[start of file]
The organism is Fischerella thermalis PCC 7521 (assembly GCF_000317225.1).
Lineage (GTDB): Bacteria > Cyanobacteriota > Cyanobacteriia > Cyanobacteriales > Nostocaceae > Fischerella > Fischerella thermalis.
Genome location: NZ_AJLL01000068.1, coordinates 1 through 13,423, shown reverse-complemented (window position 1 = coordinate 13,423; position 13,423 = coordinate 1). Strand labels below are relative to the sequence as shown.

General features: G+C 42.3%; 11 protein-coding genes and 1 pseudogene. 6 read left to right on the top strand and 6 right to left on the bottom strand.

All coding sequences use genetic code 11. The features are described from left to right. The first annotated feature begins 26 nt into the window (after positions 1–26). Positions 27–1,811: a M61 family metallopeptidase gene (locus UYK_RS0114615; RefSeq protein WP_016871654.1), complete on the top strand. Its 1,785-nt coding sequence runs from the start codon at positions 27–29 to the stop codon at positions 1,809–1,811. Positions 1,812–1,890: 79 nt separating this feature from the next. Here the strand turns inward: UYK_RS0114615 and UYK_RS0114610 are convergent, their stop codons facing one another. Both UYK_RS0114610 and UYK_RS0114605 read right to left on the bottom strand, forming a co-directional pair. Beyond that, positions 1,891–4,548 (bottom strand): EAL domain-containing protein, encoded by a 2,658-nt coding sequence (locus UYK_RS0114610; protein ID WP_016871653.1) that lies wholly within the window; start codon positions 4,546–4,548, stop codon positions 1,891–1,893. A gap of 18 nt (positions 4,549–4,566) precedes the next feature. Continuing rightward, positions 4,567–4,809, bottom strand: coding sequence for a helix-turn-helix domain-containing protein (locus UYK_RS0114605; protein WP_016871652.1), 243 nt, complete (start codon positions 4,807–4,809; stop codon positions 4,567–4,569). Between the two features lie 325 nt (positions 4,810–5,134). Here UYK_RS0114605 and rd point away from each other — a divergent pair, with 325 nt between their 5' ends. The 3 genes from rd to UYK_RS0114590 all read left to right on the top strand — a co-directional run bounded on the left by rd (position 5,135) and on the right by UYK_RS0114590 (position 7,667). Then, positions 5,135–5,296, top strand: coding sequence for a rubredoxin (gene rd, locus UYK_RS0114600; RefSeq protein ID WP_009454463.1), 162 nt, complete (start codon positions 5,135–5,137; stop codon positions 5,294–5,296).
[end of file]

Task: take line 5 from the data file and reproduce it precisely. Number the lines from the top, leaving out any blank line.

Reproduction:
All coding sequences use genetic code 11. The features are described from left to right. The first annotated feature begins 26 nt into the window (after positions 1–26). Positions 27–1,811: a M61 family metallopeptidase gene (locus UYK_RS0114615; RefSeq protein WP_016871654.1), complete on the top strand. Its 1,785-nt coding sequence runs from the start codon at positions 27–29 to the stop codon at positions 1,809–1,811. Positions 1,812–1,890: 79 nt separating this feature from the next. Here the strand turns inward: UYK_RS0114615 and UYK_RS0114610 are convergent, their stop codons facing one another. Both UYK_RS0114610 and UYK_RS0114605 read right to left on the bottom strand, forming a co-directional pair. Beyond that, positions 1,891–4,548 (bottom strand): EAL domain-containing protein, encoded by a 2,658-nt coding sequence (locus UYK_RS0114610; protein ID WP_016871653.1) that lies wholly within the window; start codon positions 4,546–4,548, stop codon positions 1,891–1,893. A gap of 18 nt (positions 4,549–4,566) precedes the next feature. Continuing rightward, positions 4,567–4,809, bottom strand: coding sequence for a helix-turn-helix domain-containing protein (locus UYK_RS0114605; protein WP_016871652.1), 243 nt, complete (start codon positions 4,807–4,809; stop codon positions 4,567–4,569). Between the two features lie 325 nt (positions 4,810–5,134). Here UYK_RS0114605 and rd point away from each other — a divergent pair, with 325 nt between their 5' ends. The 3 genes from rd to UYK_RS0114590 all read left to right on the top strand — a co-directional run bounded on the left by rd (position 5,135) and on the right by UYK_RS0114590 (position 7,667). Then, positions 5,135–5,296, top strand: coding sequence for a rubredoxin (gene rd, locus UYK_RS0114600; RefSeq protein ID WP_009454463.1), 162 nt, complete (start codon positions 5,135–5,137; stop codon positions 5,294–5,296).